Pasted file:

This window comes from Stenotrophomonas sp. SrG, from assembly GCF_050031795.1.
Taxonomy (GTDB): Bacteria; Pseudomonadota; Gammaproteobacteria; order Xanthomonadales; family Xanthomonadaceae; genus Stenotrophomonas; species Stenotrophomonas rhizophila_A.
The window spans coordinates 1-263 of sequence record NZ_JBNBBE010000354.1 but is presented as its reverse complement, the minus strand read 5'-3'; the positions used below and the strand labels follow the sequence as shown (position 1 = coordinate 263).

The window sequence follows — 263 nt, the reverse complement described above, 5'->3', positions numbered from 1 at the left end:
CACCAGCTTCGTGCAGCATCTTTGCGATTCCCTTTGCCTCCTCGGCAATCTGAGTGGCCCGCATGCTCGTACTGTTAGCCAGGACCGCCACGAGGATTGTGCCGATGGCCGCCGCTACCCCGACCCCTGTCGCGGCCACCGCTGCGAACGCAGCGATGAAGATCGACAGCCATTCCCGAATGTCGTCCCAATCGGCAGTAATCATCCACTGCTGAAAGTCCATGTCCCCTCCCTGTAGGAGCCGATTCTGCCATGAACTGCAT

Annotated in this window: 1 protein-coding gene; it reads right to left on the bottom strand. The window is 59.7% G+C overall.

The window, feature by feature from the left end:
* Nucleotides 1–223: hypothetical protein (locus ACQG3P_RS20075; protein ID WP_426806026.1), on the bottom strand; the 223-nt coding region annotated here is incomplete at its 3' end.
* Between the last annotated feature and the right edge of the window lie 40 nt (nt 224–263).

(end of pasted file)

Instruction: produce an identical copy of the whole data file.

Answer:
This window comes from Stenotrophomonas sp. SrG, from assembly GCF_050031795.1.
Taxonomy (GTDB): Bacteria; Pseudomonadota; Gammaproteobacteria; order Xanthomonadales; family Xanthomonadaceae; genus Stenotrophomonas; species Stenotrophomonas rhizophila_A.
The window spans coordinates 1-263 of sequence record NZ_JBNBBE010000354.1 but is presented as its reverse complement, the minus strand read 5'-3'; the positions used below and the strand labels follow the sequence as shown (position 1 = coordinate 263).

The window sequence follows — 263 nt, the reverse complement described above, 5'->3', positions numbered from 1 at the left end:
CACCAGCTTCGTGCAGCATCTTTGCGATTCCCTTTGCCTCCTCGGCAATCTGAGTGGCCCGCATGCTCGTACTGTTAGCCAGGACCGCCACGAGGATTGTGCCGATGGCCGCCGCTACCCCGACCCCTGTCGCGGCCACCGCTGCGAACGCAGCGATGAAGATCGACAGCCATTCCCGAATGTCGTCCCAATCGGCAGTAATCATCCACTGCTGAAAGTCCATGTCCCCTCCCTGTAGGAGCCGATTCTGCCATGAACTGCAT

Annotated in this window: 1 protein-coding gene; it reads right to left on the bottom strand. The window is 59.7% G+C overall.

The window, feature by feature from the left end:
* Nucleotides 1–223: hypothetical protein (locus ACQG3P_RS20075; protein ID WP_426806026.1), on the bottom strand; the 223-nt coding region annotated here is incomplete at its 3' end.
* Between the last annotated feature and the right edge of the window lie 40 nt (nt 224–263).